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Bush slams mass deportation plan

Calls lawmakers' effort unrealistic

WASHINGTON -- President Bush laid down his marker in the intense congressional fight over immigration yesterday, declaring that it's ''unrealistic" for lawmakers to undertake any legislative proposal that includes the mass deportation of the millions of foreigners living illegally in the United States.

''I know this is an emotional debate," Bush said in a speech before the Orange County Business Council in California. ''But one thing we cannot lose sight of is that we're talking about human beings -- decent human beings that need to be treated with respect. Massive deportation of the people here is unrealistic. It's just not going to work."

Hoping to spur Congress to make sweeping changes this year that would shut down the ''underground industry" of illegal labor, Bush praised a stalled Senate proposal that would allow most undocumented immigrants to stay in the country legally and work toward citizenship. The Senate plan, sidetracked by last-minute partisan bickering, would allow the undocumented who have been in the United States at least five years to stay if they pass a criminal background check, learn English, and pay a fine and back taxes.

At the same time, Bush took aim at a rival plan GOP leaders pushed through in the House of Representatives last year. The target of massive protests by immigrants across the United States in recent weeks, the House bill focuses on strengthening the nation's borders, penalizing employers who hire undocumented workers, and making illegal entry into the country a felony punishable by deportation.

''You can hear people out there hollering that [deportation] is going to work," Bush said. ''It's not going to work."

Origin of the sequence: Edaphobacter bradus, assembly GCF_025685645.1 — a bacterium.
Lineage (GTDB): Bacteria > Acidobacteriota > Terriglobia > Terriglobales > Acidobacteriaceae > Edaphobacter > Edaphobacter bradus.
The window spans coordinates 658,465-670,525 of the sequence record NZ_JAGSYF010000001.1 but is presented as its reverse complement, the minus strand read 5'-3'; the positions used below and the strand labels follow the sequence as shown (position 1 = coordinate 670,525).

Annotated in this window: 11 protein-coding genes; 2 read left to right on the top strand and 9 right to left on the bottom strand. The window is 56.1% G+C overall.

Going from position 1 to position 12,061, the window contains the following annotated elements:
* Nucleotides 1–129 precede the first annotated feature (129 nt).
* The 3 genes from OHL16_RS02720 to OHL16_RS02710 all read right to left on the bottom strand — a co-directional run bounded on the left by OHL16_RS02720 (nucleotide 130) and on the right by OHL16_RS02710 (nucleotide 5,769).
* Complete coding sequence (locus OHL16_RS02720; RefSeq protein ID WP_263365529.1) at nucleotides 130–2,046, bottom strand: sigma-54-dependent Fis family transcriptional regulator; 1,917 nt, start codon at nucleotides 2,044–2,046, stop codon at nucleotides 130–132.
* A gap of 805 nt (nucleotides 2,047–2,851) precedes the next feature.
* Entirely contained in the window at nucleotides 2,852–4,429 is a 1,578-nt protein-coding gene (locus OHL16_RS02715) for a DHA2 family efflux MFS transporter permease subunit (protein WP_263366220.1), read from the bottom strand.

Bush made his comments on the eve of the Senate's return from a two-week Easter recess. Before adjourning, the chamber was on the verge of passing a bill that would create a new guest-worker system for future immigrants while allowing most undocumented workers to stay legally in the country.

But the Senate's effort faltered amid disputes over amendments to the bill, and prospects of passing major changes to immigration laws before midterm congressional elections in November dimmed significantly.

Despite Bush's words, activists who favor a tougher approach to immigration said yesterday they will continue to push Congress to back the House's version of an immigration bill.

Susan Wysoki, a spokeswoman for the Federation for American Immigration Reform, said the president is ''ignoring the facts" when he suggests that a widespread crackdown would burden the government with massive deportations. Instead, getting tough with businesses would persuade undocumented workers to leave the country, essentially ''deporting themselves," she said.

''Employers really need to feel the heat on this issue," Wysoki said. ''When the work is not available to illegal immigrants, they will go home."